Multiple facets of conflict of interest

May 2022

EDITORIAL: Multiple facets of conflict of interest

Vol. 34. No. 2
Richard Balon, MD

Departments of Psychiatry and Behavioral Neurosciences and Anesthesiology
Wayne State University School of Medicine
Detroit, Michigan, USA

For most physicians, the phrase “conflict of interest” (COI) usually refers to a financial COI, such as physicians receiving payments from a pharmaceutical company. Financial COI is the most frequently discussed COI, and the one disclosed at the end of articles in professional journals.

However, financial COI is not the only COI an individual may have. The recent debate about the origin of the virus that causes COVID-19 and the possibility that it escaped from a laboratory in Wuhan, China, revealed another facet of COI—the impact of ideology and personal belief. Some researchers strongly opposed the lab leak theory and attacked those who proposed it. For many, the fact that President Donald J. Trump proposed the virus originated in China was argument enough to label the lab leak theory as yet another conspiracy theory.

Additionally, there is what I call “ideological bias” or “ideological COI,” eg, some of the opponents of the lab leak theory were probably impacted by the fact that their reputation would be ruined if it turned out to be true. Unbelievably, Facebook and Wikipedia initially banned any suggestion that the virus may had leaked from the Wuhan laboratory. Interestingly, with President Trump’s departure from office, more people were willing to entertain the possibility that the virus that causes COVID-19 escaped from the laboratory and were willing to investigate this theory. I believe this tale does not paint a very laudatory picture of many scientists and the state of present-day science. It also raises serious questions about nonfinancial COIs.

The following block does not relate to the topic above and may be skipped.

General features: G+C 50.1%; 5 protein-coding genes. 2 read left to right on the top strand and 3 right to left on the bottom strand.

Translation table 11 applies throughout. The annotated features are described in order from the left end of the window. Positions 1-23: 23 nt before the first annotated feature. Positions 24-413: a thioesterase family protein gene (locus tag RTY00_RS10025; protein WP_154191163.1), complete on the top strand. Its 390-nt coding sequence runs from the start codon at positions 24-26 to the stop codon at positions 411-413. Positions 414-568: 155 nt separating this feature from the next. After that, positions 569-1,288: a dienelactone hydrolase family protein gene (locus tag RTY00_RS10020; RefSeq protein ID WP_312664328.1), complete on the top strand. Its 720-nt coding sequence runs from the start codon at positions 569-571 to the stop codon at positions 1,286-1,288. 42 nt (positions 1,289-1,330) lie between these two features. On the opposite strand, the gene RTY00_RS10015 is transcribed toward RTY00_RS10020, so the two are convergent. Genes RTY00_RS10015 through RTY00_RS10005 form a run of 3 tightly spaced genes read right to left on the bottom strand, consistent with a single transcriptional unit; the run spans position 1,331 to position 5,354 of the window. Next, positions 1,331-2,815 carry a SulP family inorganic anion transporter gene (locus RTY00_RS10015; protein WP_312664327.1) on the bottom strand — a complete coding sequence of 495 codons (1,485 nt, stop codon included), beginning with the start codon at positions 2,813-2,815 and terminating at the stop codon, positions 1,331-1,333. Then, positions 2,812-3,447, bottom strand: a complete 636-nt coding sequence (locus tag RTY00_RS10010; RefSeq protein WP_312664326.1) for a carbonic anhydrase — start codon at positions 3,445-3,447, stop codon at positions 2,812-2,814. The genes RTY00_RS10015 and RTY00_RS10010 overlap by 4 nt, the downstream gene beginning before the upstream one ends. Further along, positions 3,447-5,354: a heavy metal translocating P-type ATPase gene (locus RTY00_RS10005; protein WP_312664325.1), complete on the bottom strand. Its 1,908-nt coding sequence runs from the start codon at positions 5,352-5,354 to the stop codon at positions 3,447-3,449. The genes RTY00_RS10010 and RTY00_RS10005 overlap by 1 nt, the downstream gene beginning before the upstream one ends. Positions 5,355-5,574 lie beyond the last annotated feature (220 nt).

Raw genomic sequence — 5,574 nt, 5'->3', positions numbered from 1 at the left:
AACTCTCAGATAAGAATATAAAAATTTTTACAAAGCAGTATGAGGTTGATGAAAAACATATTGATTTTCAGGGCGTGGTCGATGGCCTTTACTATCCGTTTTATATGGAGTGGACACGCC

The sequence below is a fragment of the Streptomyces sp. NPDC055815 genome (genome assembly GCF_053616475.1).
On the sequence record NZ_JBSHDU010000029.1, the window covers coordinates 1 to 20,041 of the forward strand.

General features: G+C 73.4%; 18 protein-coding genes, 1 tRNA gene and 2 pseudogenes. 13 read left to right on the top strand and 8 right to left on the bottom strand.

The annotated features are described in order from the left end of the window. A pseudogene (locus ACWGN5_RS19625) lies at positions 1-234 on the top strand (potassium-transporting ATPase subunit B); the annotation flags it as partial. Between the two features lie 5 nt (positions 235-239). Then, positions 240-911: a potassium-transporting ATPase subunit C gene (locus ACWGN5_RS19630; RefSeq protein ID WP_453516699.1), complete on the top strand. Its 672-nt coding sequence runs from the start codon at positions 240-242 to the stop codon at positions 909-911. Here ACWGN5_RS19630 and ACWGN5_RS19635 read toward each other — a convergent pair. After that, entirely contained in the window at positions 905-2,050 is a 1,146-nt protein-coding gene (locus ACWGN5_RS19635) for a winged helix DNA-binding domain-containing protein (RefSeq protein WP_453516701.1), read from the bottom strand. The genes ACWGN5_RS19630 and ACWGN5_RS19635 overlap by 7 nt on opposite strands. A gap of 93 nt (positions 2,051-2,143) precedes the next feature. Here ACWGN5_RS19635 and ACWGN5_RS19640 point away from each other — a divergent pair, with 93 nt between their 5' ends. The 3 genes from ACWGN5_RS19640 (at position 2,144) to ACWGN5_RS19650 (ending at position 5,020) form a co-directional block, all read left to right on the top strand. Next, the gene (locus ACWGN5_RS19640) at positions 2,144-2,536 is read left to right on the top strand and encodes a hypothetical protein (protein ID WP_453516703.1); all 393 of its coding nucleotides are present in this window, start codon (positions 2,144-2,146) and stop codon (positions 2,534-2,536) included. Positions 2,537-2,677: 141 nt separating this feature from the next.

I believe that compared to financial COIs, nonfinancial COIs have a similar, if not worse, impact on scientific conduct. As a profession, psychiatry has focused on discussing and disclosing financial COIs. Yet, there are numerous nonfinancial pressures and COIs. As Korn1 wrote, “These pressures … include the desire for faculty advancement, to compete successfully and repetitively for sponsored research funding, to receive academic accolades from professional peers and win prestigious research prizes, and to alleviate pain and suffering … All of these nonfinancial pressures may generate conflicts by creating strong bias toward positive results, and all of them may more powerfully influence faculty behavior than any prospect of financial enrichment.” Cappola and FitzGerald2 mentioned the same, adding, “in academia, the prospect of fame may be even more seductive than fortune.”

In their debate on whether we should try to manage nonfinancial COIs, Wiersma et al3 emphasized that nonfinancial COIs are of political, ideological, individual, or religious nature, and that dismissing them is naïve, empirically unfounded, and dangerous. They mentioned similar issues as Korn,1 adding to his list of nonfinancial COIs an interest in a positive outcome in a study that may support one’s previous findings and intellectual property in fruits of research. I would also add to this list of COIs the interest in suppressing results of studies that do not support one’s previous results or beliefs.

Others warned of various consequences of nonfinancial COIs. Saver4 suggested that secondary interests can compromise the design, conduct, and reporting of research, and that intellectual or political predispositions can bias research conduct. Viswanathan et al5 warned that the risk of nonfinancial COIs can be heightened for systematic reviews and could be intertwined with other COIs, and thus when ignored, can call into question the impartiality of systematic reviews. Importantly, as Abdoul et al6 found in their qualitative study, nonfinancial COIs (eg, rivalry, cronyism, geographic and academic biases) may influence allocation of finances in the grant review process.